Social Democrats: still a monolith?

  • 2002-02-21
  • Rokas M. Tracevskis
Cracks are forming in Lithuania's ruling left-wing Social Democrat Party. The widest is between the party's chairman, Prime Minister Algirdas Brazauskas, and his deputy, thanks to their different positions on couple of key issues.

MP Vytenis Andriukaitis, the party's deputy chairman, is calling for a transitional period in the sale of farmland to foreigners. He is also promoting the idea to compensate pre-war real estate owners with cash, rather than return houses to their former owners, defending the interests of the tenants living in these legally controversial houses.

Brazauskas says there's no need for a transitional period in the sale of farmland to foreign citizens, and that former owners should get their real estate back.

Tensions were especially obvious during a meeting between Brazauskas and his party's MPs at the end of January. MPs on the left of the party accused Brazauskas of veering too close to the liberal policies of the rightist opposition. Andriukaitis and some of his friends even turned up an hour late to the meeting as a kind of demonstration.

This is the party's biggest crisis since two left-leaning parties, the Democratic Labor Party and the Social Democratic Party, merged to form the joint Social Democratic Party in Jan. 27, 2001. The tension between Brazauskas and Andriukaitis could be explained by the different political genesis of these two popular politicians.

Unreal communist

The Democratic Labor Party considered Brazauskas as its figurehead from 1993, when he became Lithuanian president and suspended his party membership because the constitution requires the president to be a non-party person. Officially, he never returned to the Labor Democratic Party.

For many years, Brazauskas was secretary for economics in the Lithuanian Communist Party's Central Committee before the "singing revolution" of 1988. "There were only 3 percent of real communists in the Communist Party in Lithuania," Brazauskas likes to repeat. This is not so far from the truth. The communist ideas brought in with the Soviet tanks in 1940 were always foreign to the absolute majority of Lithuanians. Communism was a foreign element in Lithuanian society, unlike Russia or Yugoslavia where it was a heady homemade brew.

In 1988, Brazauskas was elected head of the Lithuanian Communist Party. The following year, the Lithuanian Communist Party split from the Communist Party of the Soviet Union. Many historians say that this was the beginning of the end for the Soviet empire.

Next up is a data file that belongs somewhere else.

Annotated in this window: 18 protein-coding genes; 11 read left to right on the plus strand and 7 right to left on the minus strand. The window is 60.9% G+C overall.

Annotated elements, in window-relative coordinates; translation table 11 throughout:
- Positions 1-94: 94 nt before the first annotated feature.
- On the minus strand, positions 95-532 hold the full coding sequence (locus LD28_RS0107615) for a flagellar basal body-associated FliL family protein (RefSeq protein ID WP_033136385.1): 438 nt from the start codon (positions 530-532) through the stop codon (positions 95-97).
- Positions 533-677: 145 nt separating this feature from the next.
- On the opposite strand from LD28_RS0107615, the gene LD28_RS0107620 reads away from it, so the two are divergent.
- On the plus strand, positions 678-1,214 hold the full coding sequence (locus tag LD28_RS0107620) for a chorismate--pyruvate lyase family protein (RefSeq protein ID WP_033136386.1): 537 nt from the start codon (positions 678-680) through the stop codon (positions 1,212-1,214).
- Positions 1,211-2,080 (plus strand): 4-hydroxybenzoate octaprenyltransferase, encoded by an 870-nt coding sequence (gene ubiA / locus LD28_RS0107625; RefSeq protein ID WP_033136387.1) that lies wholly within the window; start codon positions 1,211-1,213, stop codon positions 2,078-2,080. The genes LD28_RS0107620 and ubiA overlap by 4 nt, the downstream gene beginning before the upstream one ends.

The Communist Party of the Soviet Union was not a normal political party. The Soviet republics' central committees feigned the functions of governments, so that the republics were simply central committee puppets. This meant that many communist bosses were more involved in the economy than in ideology.

And anyone who wanted to make a career in any sphere of life had to become a member of the Communist Party.

Of course, it was kind of prostitution. But prostitutes are very flexible people. They smiled at the Kremlin elders, but at the first opportunity turned their backs on them. The majority of the leaders of the "singing revolution" were in fact Communist Party members. And the percentage of former communists in Lithuania's right-wing political parties is not much less than in the Social Democrat Party.

On March 11, 1990, Brazauskas, a Lithuanian Communist Party MP at the time, voted together with the rest of the Lithuanian Parliament to re-establish the country's independence. The Lithuanian Communist Party then changed its name to the Democratic Labor Party.

Its members easily switched from loyalty to Moscow toward a focus on Europe.

Left flank

Andriukaitis' biography is different. The Social Democratic Party was re-established by Soviet-era political prisoners Aloyzas Sakalas and Andriukaitis in 1989. Andriukaitis is a man of traditionally social democratic views. He was never a member of the Communist Party. He lacks the political wiliness of the former communists.

Brazauskas and his friends got a lot of experience in international politics during their control of the majority of seats in the Parliament in 1992-1996 and during Brazauskas' presidency. Andriukaitis languished in opposition at that time.

Will Andriukaitis' flank, which now forms the left wing of the Social Democrat party, walk out? Unlikely. Gediminas Vagnorius broke away from the Conservatives. Rimantas Dagys broke away from the Social Democrats. Both politicians are now in a political abyss. Who remembers the Modern Conservatives established by Vagnorius and Dagys' Social Democracy 2000?

Andriukaitis will look for compromise if he still wants to play a major role in Lithuanian politics. And he is ambitious enough to be cautious. Brazauskas is an old man and the Social Democrat Party will need a new leader soon.